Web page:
- Hold employees personally responsible for all social media conversations. Violation of policy
    will be grounds for termination.
    B. Clear “Rules of the Road” for blogging and Social Media behavior. (How to stay out of trouble.)
    C. Training
    D. Monitoring is at the discretion of the company.
    E. Enforcement must be consistent and fair.
  • 92. Legal Considerations
    Disclosure: The Rulebook
    FEDERAL TRADE COMMISSION
    16 CFR Part 255
    Guides Concerning the Use of Endorsements and Testimonials in Advertising
    The nugget: “Clients” are now responsible for 3rd party contractors infractions when it comes to disclosure and the content of communications.
    The company must inform employees, agencies, and advocates they have a formal relationship with of their disclosure policies and take action quickly to correct problems where possible.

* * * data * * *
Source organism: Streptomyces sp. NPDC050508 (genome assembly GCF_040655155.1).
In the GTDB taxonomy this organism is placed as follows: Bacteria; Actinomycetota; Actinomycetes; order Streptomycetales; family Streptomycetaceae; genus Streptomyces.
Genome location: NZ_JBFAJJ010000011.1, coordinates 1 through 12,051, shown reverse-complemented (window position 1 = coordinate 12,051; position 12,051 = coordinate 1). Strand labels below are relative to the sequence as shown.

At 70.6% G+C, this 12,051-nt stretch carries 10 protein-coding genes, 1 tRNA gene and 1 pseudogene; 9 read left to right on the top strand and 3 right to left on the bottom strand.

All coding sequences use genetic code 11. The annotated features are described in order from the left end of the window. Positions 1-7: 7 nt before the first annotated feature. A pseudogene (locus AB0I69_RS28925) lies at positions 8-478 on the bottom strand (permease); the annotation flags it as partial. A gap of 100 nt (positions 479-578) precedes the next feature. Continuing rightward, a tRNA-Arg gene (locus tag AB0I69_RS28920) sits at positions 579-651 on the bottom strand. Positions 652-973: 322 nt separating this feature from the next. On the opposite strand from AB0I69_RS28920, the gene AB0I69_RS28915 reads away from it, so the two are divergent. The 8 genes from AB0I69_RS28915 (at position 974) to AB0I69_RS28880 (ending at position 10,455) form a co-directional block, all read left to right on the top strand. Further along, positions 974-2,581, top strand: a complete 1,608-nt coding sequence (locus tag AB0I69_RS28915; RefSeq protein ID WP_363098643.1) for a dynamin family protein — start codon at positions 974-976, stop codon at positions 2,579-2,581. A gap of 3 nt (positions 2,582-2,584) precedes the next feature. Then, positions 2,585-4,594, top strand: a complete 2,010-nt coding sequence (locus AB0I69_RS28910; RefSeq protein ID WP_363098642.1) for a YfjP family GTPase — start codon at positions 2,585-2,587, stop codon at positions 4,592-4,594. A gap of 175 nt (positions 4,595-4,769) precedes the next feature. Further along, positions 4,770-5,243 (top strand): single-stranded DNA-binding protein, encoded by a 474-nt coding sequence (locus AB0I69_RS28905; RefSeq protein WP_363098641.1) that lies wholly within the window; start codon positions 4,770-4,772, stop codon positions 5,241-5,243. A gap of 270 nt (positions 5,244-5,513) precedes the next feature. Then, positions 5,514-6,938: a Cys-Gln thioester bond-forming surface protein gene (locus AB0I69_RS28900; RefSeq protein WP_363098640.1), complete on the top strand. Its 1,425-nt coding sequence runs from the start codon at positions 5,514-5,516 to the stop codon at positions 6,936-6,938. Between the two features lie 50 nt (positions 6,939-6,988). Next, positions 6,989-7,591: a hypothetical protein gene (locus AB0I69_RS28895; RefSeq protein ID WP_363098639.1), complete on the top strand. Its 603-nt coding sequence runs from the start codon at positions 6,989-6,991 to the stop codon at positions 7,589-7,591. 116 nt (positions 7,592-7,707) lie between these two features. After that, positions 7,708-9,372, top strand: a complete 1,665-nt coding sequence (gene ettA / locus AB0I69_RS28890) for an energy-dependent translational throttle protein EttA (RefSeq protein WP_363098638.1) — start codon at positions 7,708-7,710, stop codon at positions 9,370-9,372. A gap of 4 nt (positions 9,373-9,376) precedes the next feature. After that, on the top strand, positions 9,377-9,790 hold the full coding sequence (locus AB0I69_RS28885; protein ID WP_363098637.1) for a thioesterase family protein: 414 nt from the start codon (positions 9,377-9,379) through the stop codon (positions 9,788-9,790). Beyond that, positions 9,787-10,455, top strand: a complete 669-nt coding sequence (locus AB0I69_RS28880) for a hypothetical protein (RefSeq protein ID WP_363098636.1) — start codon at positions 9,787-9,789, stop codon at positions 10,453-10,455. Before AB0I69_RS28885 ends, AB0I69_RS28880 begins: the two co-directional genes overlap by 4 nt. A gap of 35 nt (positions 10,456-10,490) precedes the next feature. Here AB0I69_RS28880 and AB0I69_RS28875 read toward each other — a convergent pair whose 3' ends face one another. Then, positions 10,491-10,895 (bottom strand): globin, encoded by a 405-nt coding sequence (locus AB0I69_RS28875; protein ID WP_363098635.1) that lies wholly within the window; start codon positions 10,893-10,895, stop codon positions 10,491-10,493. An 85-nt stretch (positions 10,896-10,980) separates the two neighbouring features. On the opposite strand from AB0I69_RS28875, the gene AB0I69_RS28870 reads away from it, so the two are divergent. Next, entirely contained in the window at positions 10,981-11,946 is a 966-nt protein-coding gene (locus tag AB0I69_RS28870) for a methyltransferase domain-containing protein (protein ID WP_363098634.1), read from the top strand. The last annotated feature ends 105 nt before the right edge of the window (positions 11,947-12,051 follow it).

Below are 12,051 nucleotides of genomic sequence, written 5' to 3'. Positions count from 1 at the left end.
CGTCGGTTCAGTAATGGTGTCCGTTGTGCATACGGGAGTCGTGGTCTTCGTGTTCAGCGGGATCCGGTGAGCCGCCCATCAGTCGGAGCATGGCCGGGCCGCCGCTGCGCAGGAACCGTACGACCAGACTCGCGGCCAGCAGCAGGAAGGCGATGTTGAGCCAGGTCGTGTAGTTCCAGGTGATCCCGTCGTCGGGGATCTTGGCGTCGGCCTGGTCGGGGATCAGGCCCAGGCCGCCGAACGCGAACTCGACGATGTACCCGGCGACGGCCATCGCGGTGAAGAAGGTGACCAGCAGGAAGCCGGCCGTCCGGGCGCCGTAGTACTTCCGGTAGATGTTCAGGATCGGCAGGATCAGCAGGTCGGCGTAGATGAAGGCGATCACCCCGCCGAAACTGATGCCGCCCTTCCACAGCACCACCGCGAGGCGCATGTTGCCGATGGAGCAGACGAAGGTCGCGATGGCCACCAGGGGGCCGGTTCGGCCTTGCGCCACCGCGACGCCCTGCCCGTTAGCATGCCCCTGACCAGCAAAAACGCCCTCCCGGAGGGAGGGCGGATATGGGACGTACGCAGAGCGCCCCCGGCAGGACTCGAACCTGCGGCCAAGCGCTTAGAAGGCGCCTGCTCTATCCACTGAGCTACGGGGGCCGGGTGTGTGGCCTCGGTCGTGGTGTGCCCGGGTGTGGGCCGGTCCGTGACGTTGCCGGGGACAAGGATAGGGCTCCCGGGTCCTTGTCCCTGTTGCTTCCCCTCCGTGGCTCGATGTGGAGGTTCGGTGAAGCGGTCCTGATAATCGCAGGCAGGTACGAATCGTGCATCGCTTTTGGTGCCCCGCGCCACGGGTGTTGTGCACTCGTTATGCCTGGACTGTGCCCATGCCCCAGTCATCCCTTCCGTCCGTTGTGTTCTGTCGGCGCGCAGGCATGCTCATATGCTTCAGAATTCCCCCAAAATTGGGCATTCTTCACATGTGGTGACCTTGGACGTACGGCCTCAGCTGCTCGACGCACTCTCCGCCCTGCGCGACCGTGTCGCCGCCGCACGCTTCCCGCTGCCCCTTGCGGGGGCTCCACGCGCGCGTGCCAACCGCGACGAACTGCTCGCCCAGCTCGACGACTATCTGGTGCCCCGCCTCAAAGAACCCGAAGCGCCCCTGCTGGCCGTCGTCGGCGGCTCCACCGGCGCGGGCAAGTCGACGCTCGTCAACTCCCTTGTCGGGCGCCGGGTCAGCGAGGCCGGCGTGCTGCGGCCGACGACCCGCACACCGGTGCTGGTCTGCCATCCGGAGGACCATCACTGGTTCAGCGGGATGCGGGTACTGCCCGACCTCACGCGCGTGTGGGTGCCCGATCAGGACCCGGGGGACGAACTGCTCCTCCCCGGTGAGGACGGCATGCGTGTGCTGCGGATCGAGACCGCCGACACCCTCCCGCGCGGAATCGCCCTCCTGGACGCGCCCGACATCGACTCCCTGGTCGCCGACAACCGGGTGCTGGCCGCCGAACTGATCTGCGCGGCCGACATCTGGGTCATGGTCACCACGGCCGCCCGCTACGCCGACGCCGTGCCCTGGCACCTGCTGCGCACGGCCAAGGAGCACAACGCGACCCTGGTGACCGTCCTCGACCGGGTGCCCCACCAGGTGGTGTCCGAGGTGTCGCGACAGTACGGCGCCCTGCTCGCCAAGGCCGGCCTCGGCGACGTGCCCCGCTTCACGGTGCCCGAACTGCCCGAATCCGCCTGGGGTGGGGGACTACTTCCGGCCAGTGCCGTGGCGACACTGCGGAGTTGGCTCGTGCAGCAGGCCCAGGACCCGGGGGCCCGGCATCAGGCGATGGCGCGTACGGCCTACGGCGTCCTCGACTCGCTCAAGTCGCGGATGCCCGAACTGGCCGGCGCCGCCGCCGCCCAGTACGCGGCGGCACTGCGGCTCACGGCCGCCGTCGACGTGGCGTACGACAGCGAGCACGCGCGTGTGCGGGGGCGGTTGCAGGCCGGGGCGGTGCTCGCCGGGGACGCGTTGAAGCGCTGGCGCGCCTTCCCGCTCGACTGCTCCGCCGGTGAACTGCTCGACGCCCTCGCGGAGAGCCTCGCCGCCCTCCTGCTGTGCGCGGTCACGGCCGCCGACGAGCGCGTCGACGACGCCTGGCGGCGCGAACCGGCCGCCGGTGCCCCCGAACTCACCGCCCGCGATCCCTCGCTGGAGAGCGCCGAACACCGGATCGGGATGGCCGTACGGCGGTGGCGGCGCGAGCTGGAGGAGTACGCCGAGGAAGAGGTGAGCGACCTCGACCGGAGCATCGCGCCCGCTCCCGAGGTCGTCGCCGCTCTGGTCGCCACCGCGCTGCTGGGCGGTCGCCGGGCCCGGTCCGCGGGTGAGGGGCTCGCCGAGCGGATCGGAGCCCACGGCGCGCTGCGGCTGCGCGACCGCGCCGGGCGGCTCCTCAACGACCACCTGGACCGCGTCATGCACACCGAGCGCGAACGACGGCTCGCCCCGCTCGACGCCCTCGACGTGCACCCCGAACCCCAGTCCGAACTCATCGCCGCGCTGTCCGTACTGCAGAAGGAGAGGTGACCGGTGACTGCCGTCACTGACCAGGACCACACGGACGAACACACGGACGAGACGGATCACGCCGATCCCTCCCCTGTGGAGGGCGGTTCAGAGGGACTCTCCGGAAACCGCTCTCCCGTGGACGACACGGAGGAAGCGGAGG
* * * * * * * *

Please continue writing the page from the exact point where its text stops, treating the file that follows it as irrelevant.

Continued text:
Clearly disclose company involvement on all blogs produced by the company and agencies.
    Source: Social Media Business Council
  • 93. Legal Considerations
    Disclosure
    “[A]n endorsement means any advertising message (including verbal statements, demonstrations, or depictions of the name, signature, likeness or other identifying personal characteristics of an individual or the name or seal of an organization) that consumers are likely to believe reflects the opinions, beliefs, findings, or experiences of a party other than the sponsoring advertiser, even if the views expressed by that party are identical to those of the sponsoring advertiser.”
    16 CFR Part 255
  • 94. Legal Considerations
    Disclosure